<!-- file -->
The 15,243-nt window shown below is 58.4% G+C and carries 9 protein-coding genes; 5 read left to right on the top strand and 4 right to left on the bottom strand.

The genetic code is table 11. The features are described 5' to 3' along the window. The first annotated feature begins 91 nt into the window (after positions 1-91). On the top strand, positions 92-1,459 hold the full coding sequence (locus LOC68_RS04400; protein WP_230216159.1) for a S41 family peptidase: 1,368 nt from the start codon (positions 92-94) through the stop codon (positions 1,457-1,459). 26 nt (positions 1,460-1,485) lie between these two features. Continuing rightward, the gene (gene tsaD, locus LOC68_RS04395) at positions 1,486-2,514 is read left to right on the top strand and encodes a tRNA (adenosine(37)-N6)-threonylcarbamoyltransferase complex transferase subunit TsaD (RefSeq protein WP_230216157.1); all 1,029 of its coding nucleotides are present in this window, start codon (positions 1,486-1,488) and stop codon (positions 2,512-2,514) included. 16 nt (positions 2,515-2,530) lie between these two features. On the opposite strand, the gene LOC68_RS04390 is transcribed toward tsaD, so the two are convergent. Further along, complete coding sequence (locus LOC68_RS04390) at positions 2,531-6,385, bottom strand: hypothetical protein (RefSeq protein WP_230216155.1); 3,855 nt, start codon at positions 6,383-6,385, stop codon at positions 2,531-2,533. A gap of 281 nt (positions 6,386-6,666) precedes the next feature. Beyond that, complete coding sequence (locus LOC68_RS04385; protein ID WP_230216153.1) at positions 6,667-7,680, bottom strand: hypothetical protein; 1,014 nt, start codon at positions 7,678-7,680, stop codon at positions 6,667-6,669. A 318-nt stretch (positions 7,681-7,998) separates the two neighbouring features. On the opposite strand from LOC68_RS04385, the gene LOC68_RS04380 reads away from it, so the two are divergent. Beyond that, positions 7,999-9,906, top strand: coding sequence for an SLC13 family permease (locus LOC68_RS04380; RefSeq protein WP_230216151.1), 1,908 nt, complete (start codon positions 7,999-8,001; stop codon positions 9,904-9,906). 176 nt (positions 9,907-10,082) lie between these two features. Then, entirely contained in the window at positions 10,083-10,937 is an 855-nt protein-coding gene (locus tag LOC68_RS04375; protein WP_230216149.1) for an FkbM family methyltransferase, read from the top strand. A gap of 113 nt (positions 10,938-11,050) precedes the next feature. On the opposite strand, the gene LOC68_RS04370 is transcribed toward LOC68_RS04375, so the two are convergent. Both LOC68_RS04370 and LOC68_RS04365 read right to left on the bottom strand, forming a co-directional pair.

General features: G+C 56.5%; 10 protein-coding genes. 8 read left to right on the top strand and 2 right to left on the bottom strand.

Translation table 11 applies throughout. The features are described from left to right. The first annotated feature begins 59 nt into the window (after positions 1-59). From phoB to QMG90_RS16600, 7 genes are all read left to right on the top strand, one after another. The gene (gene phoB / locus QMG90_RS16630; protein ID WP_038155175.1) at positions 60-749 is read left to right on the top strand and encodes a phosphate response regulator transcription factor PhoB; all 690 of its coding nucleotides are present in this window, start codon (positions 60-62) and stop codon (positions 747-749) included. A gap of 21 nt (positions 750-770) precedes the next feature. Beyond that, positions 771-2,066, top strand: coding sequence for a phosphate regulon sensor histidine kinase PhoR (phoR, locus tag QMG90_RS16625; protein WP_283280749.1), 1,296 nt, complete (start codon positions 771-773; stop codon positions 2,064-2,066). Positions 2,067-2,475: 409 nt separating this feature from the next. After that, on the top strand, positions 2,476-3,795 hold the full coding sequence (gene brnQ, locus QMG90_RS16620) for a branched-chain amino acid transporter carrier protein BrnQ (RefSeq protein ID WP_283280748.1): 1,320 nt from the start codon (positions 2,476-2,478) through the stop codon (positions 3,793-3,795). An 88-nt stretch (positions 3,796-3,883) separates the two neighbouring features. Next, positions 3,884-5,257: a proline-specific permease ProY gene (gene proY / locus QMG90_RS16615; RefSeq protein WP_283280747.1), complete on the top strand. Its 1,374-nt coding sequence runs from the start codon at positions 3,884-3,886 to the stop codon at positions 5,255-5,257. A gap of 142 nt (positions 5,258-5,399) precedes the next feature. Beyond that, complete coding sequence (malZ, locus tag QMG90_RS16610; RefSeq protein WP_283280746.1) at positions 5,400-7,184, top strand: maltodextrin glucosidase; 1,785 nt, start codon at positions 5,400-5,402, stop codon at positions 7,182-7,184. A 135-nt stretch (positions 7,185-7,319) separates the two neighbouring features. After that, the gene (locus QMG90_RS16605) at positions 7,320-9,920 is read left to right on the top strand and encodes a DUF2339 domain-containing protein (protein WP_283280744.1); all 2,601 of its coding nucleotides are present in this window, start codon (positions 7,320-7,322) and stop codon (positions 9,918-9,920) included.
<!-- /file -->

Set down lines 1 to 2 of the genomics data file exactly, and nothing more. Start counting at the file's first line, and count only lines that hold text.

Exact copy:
The 15,243-nt window shown below is 58.4% G+C and carries 9 protein-coding genes; 5 read left to right on the top strand and 4 right to left on the bottom strand.

The genetic code is table 11. The features are described 5' to 3' along the window. The first annotated feature begins 91 nt into the window (after positions 1-91). On the top strand, positions 92-1,459 hold the full coding sequence (locus LOC68_RS04400; protein WP_230216159.1) for a S41 family peptidase: 1,368 nt from the start codon (positions 92-94) through the stop codon (positions 1,457-1,459). 26 nt (positions 1,460-1,485) lie between these two features. Continuing rightward, the gene (gene tsaD, locus LOC68_RS04395) at positions 1,486-2,514 is read left to right on the top strand and encodes a tRNA (adenosine(37)-N6)-threonylcarbamoyltransferase complex transferase subunit TsaD (RefSeq protein WP_230216157.1); all 1,029 of its coding nucleotides are present in this window, start codon (positions 1,486-1,488) and stop codon (positions 2,512-2,514) included. 16 nt (positions 2,515-2,530) lie between these two features. On the opposite strand, the gene LOC68_RS04390 is transcribed toward tsaD, so the two are convergent. Further along, complete coding sequence (locus LOC68_RS04390) at positions 2,531-6,385, bottom strand: hypothetical protein (RefSeq protein WP_230216155.1); 3,855 nt, start codon at positions 6,383-6,385, stop codon at positions 2,531-2,533. A gap of 281 nt (positions 6,386-6,666) precedes the next feature. Beyond that, complete coding sequence (locus LOC68_RS04385; protein ID WP_230216153.1) at positions 6,667-7,680, bottom strand: hypothetical protein; 1,014 nt, start codon at positions 7,678-7,680, stop codon at positions 6,667-6,669. A 318-nt stretch (positions 7,681-7,998) separates the two neighbouring features. On the opposite strand from LOC68_RS04385, the gene LOC68_RS04380 reads away from it, so the two are divergent. Beyond that, positions 7,999-9,906, top strand: coding sequence for an SLC13 family permease (locus LOC68_RS04380; RefSeq protein WP_230216151.1), 1,908 nt, complete (start codon positions 7,999-8,001; stop codon positions 9,904-9,906). 176 nt (positions 9,907-10,082) lie between these two features. Then, entirely contained in the window at positions 10,083-10,937 is an 855-nt protein-coding gene (locus tag LOC68_RS04375; protein WP_230216149.1) for an FkbM family methyltransferase, read from the top strand. A gap of 113 nt (positions 10,938-11,050) precedes the next feature. On the opposite strand, the gene LOC68_RS04370 is transcribed toward LOC68_RS04375, so the two are convergent. Both LOC68_RS04370 and LOC68_RS04365 read right to left on the bottom strand, forming a co-directional pair.